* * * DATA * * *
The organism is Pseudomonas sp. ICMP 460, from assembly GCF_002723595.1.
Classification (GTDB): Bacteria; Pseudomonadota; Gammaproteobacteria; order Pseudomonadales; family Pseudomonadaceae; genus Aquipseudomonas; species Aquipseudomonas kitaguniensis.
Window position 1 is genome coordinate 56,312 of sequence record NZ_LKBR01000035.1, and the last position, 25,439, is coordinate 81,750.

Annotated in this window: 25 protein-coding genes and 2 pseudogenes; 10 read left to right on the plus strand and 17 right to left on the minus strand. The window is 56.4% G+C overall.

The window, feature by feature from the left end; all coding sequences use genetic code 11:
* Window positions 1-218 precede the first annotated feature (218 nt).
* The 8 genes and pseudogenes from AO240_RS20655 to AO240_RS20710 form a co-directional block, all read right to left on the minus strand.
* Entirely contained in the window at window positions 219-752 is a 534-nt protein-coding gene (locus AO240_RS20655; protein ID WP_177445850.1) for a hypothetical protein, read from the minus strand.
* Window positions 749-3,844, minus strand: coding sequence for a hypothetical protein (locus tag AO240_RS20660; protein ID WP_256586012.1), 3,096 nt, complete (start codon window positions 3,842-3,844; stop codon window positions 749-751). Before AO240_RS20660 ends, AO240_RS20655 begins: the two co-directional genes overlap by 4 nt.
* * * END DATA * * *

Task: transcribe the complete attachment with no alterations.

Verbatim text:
The organism is Pseudomonas sp. ICMP 460, from assembly GCF_002723595.1.
Classification (GTDB): Bacteria; Pseudomonadota; Gammaproteobacteria; order Pseudomonadales; family Pseudomonadaceae; genus Aquipseudomonas; species Aquipseudomonas kitaguniensis.
Window position 1 is genome coordinate 56,312 of sequence record NZ_LKBR01000035.1, and the last position, 25,439, is coordinate 81,750.

Annotated in this window: 25 protein-coding genes and 2 pseudogenes; 10 read left to right on the plus strand and 17 right to left on the minus strand. The window is 56.4% G+C overall.

The window, feature by feature from the left end; all coding sequences use genetic code 11:
* Window positions 1-218 precede the first annotated feature (218 nt).
* The 8 genes and pseudogenes from AO240_RS20655 to AO240_RS20710 form a co-directional block, all read right to left on the minus strand.
* Entirely contained in the window at window positions 219-752 is a 534-nt protein-coding gene (locus AO240_RS20655; protein ID WP_177445850.1) for a hypothetical protein, read from the minus strand.
* Window positions 749-3,844, minus strand: coding sequence for a hypothetical protein (locus tag AO240_RS20660; protein ID WP_256586012.1), 3,096 nt, complete (start codon window positions 3,842-3,844; stop codon window positions 749-751). Before AO240_RS20660 ends, AO240_RS20655 begins: the two co-directional genes overlap by 4 nt.